A: Yes, you know, let’s see since I’m working at the theory department, well and I’m a practitioner because I play organ a lot. Not as much as I wish I would play, but still a lot comparing to my colleagues for example at the same department. And they know a lot about music, they can hear perfectly, they can easily write polyphonic dictation, let’s say consisting of three parts, but very seldom could any of them sit and play a piece or sight read very well, although they know all this in theory, all the keys and they have most of them perfect pitch and so on and so forth. But if you don’t practice on regular basis, you will not play an instrument. Just reading about how to do it right will not teach you to play. Well and about notion of the right fingering - if we are talking about Baroque repertoire yes, then it’s quite different from what you have learned to play on the piano and what you are playing on the organ. You need some specific knowledge about it and some additional skills. But if we are talking about Romantic and Modern, Contemporary Repertoire, then basically the fingering is same, where you don’t need to rediscover and to recreate the bicycle, it already works.
V: Yes, organ fingering specific to organ probably applies mostly to Early Music, whereas you see on the organ in Romantic Era, they tried to recreate perfect legato without the sustain pedal that piano has, so you have to do everything with your fingers. You can do perfect legato on the piano with the fingers, but also with the help of the sustain pedal, don’t you think? And that might be different fingering choice, too.
A: Well yes, but you know the good pianist will also think about fingering. Because only using pedal and cheating by that will not substitute a legato, really legato touch.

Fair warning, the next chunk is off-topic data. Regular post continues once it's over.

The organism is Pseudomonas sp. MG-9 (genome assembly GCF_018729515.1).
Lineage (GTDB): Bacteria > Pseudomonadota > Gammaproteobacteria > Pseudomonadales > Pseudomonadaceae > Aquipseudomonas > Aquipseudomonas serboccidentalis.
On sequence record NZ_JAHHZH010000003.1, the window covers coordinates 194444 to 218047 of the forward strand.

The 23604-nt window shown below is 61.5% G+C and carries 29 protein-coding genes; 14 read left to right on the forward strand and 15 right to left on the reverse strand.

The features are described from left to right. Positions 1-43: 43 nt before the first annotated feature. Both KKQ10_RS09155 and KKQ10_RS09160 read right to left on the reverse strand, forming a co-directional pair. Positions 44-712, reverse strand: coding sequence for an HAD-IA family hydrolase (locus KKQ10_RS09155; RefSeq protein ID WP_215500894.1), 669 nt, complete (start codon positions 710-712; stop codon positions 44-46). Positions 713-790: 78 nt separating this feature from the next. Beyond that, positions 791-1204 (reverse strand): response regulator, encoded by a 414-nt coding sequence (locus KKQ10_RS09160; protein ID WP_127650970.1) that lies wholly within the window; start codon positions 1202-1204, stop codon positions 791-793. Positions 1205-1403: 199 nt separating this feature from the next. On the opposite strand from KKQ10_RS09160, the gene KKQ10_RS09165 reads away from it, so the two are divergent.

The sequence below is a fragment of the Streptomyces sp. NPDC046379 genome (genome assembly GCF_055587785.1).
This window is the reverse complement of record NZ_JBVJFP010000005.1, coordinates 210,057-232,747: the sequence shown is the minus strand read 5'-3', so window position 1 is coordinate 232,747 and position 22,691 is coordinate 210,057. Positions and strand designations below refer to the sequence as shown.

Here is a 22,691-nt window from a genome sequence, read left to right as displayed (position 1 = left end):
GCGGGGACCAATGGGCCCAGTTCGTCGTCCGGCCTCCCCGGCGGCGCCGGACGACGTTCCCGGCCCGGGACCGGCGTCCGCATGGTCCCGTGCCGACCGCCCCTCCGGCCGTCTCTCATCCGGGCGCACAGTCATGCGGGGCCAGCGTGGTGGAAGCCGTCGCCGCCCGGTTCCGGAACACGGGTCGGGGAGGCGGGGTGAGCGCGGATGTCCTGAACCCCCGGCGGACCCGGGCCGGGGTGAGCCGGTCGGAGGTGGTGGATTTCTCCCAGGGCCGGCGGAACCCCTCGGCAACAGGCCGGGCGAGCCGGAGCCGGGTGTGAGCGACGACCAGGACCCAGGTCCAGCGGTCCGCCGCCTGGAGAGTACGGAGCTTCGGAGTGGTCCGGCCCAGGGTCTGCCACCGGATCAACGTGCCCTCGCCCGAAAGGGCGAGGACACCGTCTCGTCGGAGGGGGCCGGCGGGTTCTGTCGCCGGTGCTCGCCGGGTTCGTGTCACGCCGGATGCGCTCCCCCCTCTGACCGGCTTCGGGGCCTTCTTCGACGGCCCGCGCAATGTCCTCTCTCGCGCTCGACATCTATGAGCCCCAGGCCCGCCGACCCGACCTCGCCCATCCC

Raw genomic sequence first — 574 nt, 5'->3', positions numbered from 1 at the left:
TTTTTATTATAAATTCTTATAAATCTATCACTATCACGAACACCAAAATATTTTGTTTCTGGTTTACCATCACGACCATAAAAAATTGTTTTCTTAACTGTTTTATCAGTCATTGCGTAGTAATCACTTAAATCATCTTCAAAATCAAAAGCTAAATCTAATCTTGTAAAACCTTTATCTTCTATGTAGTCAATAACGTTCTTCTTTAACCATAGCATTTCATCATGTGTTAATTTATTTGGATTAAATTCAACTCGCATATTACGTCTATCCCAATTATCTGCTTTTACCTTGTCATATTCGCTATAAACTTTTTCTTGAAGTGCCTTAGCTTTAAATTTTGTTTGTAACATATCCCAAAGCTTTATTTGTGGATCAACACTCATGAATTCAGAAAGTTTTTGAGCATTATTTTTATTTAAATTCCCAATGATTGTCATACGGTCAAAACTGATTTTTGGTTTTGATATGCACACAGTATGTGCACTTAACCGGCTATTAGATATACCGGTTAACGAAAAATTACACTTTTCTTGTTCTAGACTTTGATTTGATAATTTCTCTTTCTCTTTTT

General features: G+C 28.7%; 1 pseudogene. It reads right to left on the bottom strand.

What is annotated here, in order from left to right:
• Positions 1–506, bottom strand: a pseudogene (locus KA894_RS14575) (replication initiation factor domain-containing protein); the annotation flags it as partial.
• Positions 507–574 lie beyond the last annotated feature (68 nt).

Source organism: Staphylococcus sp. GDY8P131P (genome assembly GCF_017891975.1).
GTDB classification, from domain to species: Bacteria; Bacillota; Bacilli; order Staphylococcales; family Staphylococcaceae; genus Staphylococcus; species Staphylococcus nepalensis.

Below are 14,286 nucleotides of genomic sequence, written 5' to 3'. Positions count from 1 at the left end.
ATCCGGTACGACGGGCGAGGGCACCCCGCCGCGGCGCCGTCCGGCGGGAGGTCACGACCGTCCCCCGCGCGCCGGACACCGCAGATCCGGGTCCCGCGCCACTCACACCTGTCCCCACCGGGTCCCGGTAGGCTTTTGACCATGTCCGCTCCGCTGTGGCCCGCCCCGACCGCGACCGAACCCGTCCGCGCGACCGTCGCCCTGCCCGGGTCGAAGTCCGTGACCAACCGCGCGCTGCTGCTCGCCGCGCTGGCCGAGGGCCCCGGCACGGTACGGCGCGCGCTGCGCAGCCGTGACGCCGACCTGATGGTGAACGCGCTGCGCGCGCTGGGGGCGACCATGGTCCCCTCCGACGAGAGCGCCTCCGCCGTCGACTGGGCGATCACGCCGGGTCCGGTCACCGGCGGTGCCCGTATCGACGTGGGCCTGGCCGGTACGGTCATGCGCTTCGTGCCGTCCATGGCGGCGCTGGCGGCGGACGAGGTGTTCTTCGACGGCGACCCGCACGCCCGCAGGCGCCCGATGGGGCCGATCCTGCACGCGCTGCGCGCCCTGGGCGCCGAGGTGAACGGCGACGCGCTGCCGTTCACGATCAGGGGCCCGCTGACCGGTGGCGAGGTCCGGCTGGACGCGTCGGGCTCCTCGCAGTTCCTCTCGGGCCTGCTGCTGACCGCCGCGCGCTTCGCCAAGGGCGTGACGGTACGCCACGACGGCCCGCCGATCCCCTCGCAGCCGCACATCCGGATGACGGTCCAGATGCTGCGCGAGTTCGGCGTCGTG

V: Mm hm.
A: And some of the pianists, some bad pianists, they simply overuse the pedal.
V: Right. And if we’re talking about organ fingering, early organ fingering let’s say, or early keyboard fingering, you don’t need to aim for legato at all. You can use position fingering basically. Change positions and change fingers when you change positions, when you change chords, right?
V: It’s more complicated than that, but the basic principle might be like this. There are more nuances of course, which you can learn in other trainings that we have.
A: Yes, but you know what I mean actually that read less books and practice more. Even J.S. Bach he haven’t rewritten any treatises of his time, and he actually haven’t written any treatises of his own, but as he was a child and lived with his brother, he wrote down music by other composers.
V: Remember he wrote one page of, sort of rules in playing thoroughbass.
V: One page!
A: And that was enough.
V: Mm hm.
A: Because I think that practice is all or the most that you need. Of course you need some guidance definitely, you need some guidance, some rules, and some knowledge but not overwhelm yourself with it. Because you won’t have time and energy left to practice.
V: Thanks guys for listening to this conversation! We hope this was useful to you. Please send us more of your questions - we love helping you grow. And remember, when you practice...
A: ...Miracles happen!
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Drs. Vidas Pinkevicius and Ausra Motuzaite-Pinkeviciene
Organists of Vilnius University , creators of Secrets of Organ Playing.